FORSYTH COUNTY --In a room piping with people in purple, pictures of two young south Forsyth brothers and their mother who were shot to death by her boyfriend appeared on the projector.
Rebecca Manning, her 8- and 9-year-old sons, Jared and Jacob Smith, and the names of two other women, Sharon Wilkins and Nicole Thomas, put names and faces to statistics that show domestic violence is too common.
They and the three women who die every day at the hands of domestic violence are the reason places like Forsyth County Family Haven Inc. exist. The nonprofit domestic violence shelter raised $11,000 at its second annual Purple Purpose Luncheon at The Metropolitan Club in Alpharetta Wednesday.
Family Haven, which has been in Forsyth County since 1989, uses 86 percent of every donated dollar directly for serving victims and families. Services include a 24-hour crisis line, a 27-bed shelter for women and children, free counseling and support groups, 12-month housing plans, legal advocacy and bilingual services.
The event welcomed people from all over the community to honor survivors of domestic abuse.
“I wish I knew about Family Haven 30 years ago,” said Aurea McGarry, the luncheon’s keynote speaker.
She spoke about her seven years of abuse she faced while being married to a pastor’s son before becoming not a survivor, but what she calls a “sur-thriver.”
“God doesn’t have grandchildren,” she said. “You’re not a Christian because your parents are. I couldn’t look at another man. I couldn’t have a male doctor. He didn’t want me to have a job … I kept thinking I could fix him. That he’d get nicer as soon as he gets to know me.”
She soon realized you cannot change people.
“The verbal abuse took longer to get over than the one black eye I got,” she said.
She said she was stuck because she had no money to support her and her 4-year-old daughter if she were to leave.
Though her story is her own, one in four women will experience domestic violence in her lifetime, according to information provided by Family Haven. Verbal and financial abuse is often harder to escape because the victim feels trapped.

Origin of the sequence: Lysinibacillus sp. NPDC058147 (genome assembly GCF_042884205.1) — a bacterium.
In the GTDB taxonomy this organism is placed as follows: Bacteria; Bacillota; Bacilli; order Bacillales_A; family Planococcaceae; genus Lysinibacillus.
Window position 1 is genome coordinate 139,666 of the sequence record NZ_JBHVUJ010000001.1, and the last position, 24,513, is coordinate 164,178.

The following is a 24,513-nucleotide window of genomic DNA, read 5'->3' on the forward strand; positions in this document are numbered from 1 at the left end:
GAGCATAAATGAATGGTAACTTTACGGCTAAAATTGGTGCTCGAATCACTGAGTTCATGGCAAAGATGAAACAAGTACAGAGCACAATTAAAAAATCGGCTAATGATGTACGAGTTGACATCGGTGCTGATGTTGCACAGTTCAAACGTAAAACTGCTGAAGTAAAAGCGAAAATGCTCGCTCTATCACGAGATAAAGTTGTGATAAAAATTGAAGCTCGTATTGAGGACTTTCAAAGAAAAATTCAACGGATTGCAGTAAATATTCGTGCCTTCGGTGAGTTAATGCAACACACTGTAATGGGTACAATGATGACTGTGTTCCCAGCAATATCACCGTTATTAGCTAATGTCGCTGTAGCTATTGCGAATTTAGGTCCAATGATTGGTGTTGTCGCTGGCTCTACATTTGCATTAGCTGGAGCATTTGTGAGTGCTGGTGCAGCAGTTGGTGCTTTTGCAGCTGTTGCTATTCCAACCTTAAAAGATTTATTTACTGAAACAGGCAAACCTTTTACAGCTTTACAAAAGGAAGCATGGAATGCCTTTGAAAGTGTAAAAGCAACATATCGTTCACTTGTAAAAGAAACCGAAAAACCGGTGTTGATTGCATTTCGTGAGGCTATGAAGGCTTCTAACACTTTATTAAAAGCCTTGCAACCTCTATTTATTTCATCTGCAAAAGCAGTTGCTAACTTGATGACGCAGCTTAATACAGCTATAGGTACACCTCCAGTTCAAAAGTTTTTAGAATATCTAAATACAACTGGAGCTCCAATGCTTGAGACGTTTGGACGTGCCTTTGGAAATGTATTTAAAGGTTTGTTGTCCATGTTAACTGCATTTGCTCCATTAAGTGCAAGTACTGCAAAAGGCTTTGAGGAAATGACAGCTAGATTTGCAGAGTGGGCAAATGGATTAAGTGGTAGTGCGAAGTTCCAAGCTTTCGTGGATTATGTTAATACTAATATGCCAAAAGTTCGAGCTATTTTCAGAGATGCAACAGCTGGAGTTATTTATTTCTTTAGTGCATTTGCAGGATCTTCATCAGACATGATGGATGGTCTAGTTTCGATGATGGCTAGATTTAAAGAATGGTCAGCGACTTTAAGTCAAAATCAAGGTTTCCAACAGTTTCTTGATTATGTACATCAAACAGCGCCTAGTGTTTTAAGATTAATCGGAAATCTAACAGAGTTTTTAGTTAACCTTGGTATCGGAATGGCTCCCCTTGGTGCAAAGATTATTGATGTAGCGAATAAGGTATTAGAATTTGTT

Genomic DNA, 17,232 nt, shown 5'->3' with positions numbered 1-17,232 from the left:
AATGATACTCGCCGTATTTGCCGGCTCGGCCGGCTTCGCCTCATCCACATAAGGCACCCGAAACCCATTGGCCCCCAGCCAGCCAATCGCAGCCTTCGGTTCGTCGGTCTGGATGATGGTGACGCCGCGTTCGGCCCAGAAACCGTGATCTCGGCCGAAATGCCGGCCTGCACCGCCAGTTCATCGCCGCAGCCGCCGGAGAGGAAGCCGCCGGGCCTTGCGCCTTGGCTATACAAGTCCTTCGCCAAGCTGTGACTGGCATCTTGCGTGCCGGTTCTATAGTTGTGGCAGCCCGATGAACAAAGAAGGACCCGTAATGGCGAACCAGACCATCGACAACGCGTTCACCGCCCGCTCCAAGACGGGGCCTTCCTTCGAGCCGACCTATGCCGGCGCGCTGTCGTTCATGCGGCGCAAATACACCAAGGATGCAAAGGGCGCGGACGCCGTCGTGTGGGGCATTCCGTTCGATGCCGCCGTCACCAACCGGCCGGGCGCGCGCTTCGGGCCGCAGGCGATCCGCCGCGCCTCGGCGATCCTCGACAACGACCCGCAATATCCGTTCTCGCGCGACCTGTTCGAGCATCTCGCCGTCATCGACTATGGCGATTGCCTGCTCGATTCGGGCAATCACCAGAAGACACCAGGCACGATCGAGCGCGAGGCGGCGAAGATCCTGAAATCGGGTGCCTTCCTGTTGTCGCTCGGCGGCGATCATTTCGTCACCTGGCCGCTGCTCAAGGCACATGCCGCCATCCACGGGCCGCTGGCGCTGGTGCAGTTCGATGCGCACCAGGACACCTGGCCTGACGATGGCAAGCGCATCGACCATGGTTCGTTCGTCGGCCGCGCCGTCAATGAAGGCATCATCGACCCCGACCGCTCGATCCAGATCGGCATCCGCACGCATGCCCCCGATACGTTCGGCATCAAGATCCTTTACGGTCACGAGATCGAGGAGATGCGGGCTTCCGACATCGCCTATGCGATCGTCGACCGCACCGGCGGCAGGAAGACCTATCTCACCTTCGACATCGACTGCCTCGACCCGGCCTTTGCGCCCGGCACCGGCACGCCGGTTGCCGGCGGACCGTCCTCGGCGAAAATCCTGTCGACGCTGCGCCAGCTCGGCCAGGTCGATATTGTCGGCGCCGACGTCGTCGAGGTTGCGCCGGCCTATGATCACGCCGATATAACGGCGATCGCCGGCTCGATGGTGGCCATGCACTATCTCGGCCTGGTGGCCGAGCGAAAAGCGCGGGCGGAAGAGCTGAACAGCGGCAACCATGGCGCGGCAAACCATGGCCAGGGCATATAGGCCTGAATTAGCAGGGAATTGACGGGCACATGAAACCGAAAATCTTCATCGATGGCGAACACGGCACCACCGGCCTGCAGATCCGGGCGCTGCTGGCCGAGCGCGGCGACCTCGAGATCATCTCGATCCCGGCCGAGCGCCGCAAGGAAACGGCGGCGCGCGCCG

That does not mean physical abuse is better.
About 20 people per minute in the United States are physically abused by their intimate partner.
Georgia ranks ninth in the nation for its rate of men killing women and has the country’s highest rate of teen dating violence.
McGarry became a Mary Kay saleswoman in the hopes of winning a car through an employee program.
Six months later, she was making her own money and had her own car parked in the driveway.
Her husband came home one day, screaming at her about a window sill not being finished.
“Kids really do take after what you do, not what you say,” she said, “and I needed to show my daughter that was not love.”
After two years and a restraining order, McGarry said she wanted to laugh again.
That’s when she met her Prince Charming. Brian McGarry sat next to her the whole luncheon as she laughed and talked to a table of purple-clad women – the color represents October’s National Domestic Violence Awareness Month.
“He hasn’t raised his voice at me once,” Aurea McGarry said.
Her mother died two months after they met, and he was by her side the entire time.
When she was diagnosed with cancer, it took a year and a half to find the right doctor.
“I would be dead right now if I had stayed with my ex-husband,” she said. “Not even necessarily from the abuse. [Brian] wouldn’t let me stop going to doctors until we found out what was wrong with my chest pains. You think my ex would have done that for me?”
She had to get surgery on her vocal cords and was told she would never talk again.
McGarry has been cancer-free since 2000 and has made it her mission to tell her story to anyone who will listen.
“We’re going to be married 20 years this Valentine’s Day,” she said. “There is hope and love after domestic violence.”